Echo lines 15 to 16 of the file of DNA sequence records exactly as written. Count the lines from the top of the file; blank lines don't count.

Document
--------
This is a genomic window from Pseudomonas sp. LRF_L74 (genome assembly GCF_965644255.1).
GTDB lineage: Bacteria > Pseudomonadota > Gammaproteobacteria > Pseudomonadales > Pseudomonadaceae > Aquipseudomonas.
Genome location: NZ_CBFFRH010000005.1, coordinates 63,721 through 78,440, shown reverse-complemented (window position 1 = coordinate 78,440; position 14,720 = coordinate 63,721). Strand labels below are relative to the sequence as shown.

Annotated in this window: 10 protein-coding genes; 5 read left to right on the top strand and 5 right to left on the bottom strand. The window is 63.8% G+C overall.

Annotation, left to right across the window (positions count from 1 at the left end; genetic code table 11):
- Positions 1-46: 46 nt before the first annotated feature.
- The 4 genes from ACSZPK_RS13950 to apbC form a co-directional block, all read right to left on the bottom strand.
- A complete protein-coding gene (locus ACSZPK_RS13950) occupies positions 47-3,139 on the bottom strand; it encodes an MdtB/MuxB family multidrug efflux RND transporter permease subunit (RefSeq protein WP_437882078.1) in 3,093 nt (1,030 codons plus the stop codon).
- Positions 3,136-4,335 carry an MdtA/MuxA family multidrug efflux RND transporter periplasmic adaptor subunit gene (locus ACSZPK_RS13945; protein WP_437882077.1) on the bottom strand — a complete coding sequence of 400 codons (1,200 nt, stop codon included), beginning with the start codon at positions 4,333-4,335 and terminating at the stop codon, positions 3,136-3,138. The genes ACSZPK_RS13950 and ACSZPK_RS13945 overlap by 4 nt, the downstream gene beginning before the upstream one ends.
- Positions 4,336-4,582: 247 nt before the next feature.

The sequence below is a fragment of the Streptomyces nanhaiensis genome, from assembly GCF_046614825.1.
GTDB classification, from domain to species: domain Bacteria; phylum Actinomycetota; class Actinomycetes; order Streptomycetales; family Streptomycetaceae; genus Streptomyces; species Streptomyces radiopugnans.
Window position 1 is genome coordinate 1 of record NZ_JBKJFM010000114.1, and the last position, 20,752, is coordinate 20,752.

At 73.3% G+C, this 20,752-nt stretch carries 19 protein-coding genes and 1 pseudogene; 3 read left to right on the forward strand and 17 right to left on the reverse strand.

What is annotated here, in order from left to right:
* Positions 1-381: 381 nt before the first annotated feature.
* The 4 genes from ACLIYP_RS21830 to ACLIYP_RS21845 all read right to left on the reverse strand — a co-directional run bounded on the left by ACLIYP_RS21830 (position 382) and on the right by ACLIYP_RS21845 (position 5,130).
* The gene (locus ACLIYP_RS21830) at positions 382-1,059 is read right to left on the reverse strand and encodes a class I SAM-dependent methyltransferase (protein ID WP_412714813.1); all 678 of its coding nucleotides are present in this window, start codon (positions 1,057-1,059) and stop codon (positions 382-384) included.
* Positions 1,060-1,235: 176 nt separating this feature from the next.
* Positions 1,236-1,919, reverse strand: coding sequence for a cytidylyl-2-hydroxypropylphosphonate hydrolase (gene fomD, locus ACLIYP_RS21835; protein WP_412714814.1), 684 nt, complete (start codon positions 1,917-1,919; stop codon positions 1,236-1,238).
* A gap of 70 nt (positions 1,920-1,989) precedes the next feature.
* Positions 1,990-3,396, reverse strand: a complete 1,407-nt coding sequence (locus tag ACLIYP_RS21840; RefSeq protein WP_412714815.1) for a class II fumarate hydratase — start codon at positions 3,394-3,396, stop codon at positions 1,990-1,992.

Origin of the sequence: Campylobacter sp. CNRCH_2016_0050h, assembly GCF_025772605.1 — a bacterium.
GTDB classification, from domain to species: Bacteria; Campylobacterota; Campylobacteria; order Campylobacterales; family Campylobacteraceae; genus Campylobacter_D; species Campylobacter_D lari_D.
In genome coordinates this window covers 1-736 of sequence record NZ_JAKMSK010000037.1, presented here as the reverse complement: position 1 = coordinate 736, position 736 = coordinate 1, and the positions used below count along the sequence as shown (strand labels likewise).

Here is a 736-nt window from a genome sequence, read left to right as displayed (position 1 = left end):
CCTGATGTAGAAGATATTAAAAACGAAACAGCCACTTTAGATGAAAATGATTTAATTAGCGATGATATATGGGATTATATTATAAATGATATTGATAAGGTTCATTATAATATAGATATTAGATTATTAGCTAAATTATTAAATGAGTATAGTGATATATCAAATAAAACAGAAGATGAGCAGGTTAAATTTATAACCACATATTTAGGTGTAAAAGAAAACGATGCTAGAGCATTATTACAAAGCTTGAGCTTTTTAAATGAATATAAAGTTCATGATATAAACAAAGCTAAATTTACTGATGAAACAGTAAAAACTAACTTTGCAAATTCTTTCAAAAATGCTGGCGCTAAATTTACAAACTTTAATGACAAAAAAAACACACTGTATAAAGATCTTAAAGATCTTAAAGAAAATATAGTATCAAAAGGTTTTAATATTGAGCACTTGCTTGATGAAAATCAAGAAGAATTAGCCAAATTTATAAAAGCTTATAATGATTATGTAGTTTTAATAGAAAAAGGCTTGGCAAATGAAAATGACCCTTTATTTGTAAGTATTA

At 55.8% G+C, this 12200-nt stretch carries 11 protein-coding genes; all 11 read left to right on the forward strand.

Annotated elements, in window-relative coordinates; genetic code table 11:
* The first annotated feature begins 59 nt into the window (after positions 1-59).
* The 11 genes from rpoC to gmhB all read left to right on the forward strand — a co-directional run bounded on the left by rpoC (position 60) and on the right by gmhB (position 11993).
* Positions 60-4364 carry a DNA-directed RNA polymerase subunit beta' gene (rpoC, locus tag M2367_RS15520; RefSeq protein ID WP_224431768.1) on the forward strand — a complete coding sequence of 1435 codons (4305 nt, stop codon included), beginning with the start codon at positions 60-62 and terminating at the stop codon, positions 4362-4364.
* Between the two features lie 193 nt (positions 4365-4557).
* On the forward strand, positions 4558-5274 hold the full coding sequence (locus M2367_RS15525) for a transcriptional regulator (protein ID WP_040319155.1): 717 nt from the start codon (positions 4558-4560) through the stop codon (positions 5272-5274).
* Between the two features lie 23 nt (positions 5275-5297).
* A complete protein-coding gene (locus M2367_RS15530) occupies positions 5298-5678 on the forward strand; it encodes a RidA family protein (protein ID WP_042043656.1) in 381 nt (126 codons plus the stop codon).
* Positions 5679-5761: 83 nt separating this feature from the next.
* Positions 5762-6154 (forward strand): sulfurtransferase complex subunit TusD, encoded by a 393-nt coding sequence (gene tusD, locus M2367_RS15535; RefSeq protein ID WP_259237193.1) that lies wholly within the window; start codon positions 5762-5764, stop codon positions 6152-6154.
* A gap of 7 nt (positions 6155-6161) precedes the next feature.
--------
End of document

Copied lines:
What is annotated here, in order from left to right:
* Positions 1-381: 381 nt before the first annotated feature.